Read These Books!
by Laura Donohoe
Ghana Must Go
Please, please, please - don’t miss the chance to hear Taiye Selasi read from her powerful debut novel, Ghana Must Go, tonight at 7pm. When I was initially told about this book I thought - oh, another “family saga” book, how many of those have I read over the years? Then I read the first page and everything changed. Selasi took this all too frequently done type of story and turned it on its head…and she did it in a quiet yet exhilarating way that had me completely engrossed from the first page to the last. In this beautifully crafted novel, the story begins at the end, with the death of Kweku Sai, on a Sunday morning in his garden in Ghana. Kweku starts the story with a series of flashbacks as he is dying. As the family members are each told of his death, we begin to learn more of the story through their gorgeously written individual voices. Selasi takes us on a journey through time and place, ultimately reuniting the family for the funeral, where they struggle to find their way back from years of pain and misunderstanding to a new way forward.
The Templeton Twins
The Templeton Twins Have an Idea, written by humor writer Ellis Weiner with clever illustrations by Jeremy Holmes, is the first book in a new series for Middle Grade readers. It caught my attention the minute I read the inside cover describing the smart and clever twins and their brilliant, yet somewhat confused, inventor father. Upon reading the entire book, I was even more entertained than I expected! The story is told by a snarky narrator who frequently interrupts the plot with hefty doses of wordplay, snide remarks, comic "quizzes" at the end of each chapter, a recipe for meat loaf, and helpful lectures on subjects from crossword puzzles to hot-wiring cars. I found it to be a refreshing entry into the current deluge of dystopian, vampire, werewolf and witch-filled books for young readers. This clever story is filled with nerdy fun and I highly recommend giving it a try! Luckily for you, this is just the first in a series perfect for boys and girls who are smart, clever, and funny (just like the twins), and enjoy reading adventurous stories (who doesn't?).
The Good Life
by Emoke B’Racz
Beds are made. Laundry hung out to dry. Now, just a few more tasks around the house since my wonderful sister and her hubby are arriving on Tuesday. I am always in a great state of happiness when they come to visit.
This was also the case this weekend at Malaprop’s. I got to spend a little time with Terry Tempest (the best) Williams before her reading at our store to a full house. It almost felt like we were all holding our collective breath for her reading and talk. I was not disappointed. When Women Were Birds was an experience to be sure. I will now always hear her voice when I read her words. I like that about hearing authors read from their book and seeing the language of the body supporting that voice. It is a symphony really if you listen and close your eyes to see better. Her talk brought us (our staff and the audience) to tears of needed release of sadness and joy. Inspiring and good soul-grounded work for all present.
Terry brought up a point of global importance regarding how we leave our “impressions” or better yet the weight of the world’s population upon the earth. The only earth we have to live upon. She noticed the photograph of Kevin Mann’s (Malaprop’s bookseller and photographer) hanging behind her which showcases the acid rain’s impact on our neighboring forests. She reminded us that we do not even think or talk much about that environmental issue any more.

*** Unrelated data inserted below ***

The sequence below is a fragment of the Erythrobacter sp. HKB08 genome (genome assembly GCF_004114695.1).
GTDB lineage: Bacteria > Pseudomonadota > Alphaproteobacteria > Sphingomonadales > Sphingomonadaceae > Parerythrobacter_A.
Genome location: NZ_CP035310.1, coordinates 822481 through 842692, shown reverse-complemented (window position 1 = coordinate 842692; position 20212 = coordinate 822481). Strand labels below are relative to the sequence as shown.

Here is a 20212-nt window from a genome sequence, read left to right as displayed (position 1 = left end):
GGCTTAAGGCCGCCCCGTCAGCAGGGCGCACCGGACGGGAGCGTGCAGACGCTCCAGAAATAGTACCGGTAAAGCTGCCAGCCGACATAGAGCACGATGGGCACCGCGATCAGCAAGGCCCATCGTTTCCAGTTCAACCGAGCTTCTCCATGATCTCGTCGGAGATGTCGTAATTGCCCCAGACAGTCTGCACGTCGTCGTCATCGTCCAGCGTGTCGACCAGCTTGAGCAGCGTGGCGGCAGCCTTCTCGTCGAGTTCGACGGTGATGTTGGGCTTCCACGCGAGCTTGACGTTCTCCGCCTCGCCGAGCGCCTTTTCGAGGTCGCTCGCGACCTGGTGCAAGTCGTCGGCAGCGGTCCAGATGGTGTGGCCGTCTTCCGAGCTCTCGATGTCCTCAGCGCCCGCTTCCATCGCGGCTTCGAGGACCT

I made a promise after the evening listening to Terry to review what I can do to have less of a carbon footprint and press less upon my Earth. I hang out the laundry, I hand wash small items when I shower. I keep lights off when not present in the room. The temperature is kept at a reasonable scale even on cold days. I walk a bit but I am even prouder that many on staff at Malaprops are vegan or vegetarians and also walk to work. I invite all of you to revisit your contribution to making it a wee bit easier on the planet...to support us.
You heard the saying do not judge a book by its cover, right? Well I am confessing to judging a book by its title recently and was I ever taught a lesson. How to Get Filthy Rich in Rising Asia by Mohsin Hamid is a novel that declares itself a self-help book. Every novel is self-help to the author and to the reader if you think about as deeply as Mr Hamid has. I, a reluctant reader at the beginning, could not not finish the book. Meeting him this past weekend was a really nice treat and I am looking forward to reading more of his writing. His novel The Reluctant Fundamentalist is being released as a movie early this summer. To really make the Saturday past a great weekend was the release of the new non-fiction book titled Girls of the Atomic City by Denise Kiernan. What a discovery! Its release around International Women’s Day made me smile wide and deep.
So, you see this is a good life and I hope you make it lighter on yourself and on your host...this Planet we call home. EARTH!
“every little thing is everything”
The Charm of Textless Picture Books
by Caroline Christopoulos
Over the years as the children’s book buyer at Malaprop’s, my taste in kids books has evolved a lot. I like books featuring animals more now than when I started, I like “cutesy-cute” books more than when I started, and I like middle grade books more now than when I began as a buyer. One thing that has not changed, however, is my abiding love for the textless picture book…These books, though not always the best bedtime reading material, foster imagination in kids of all ages. Some favorites of mine include David Wiesner’s Tuesday and Chris van Allsburg’s The Mysteries of Harris Burdick, as well as some newer titles like Tao Nyeu’s Wonder Bear and the cool People by Blexbolex. Occasionally, someone will come in asking for books that might inspire their child (or their inner child) to write, and these are some of my go-to books…The stories illustrated in these books are often quite clear (or are non-existent, like in the case of People, which simply juxtaposes images of people of different occupations in a truly beautiful way.) But one of the great qualities of a textless book, is that one can really look at an illustration and imagine a world or a story that grows from that picture alone.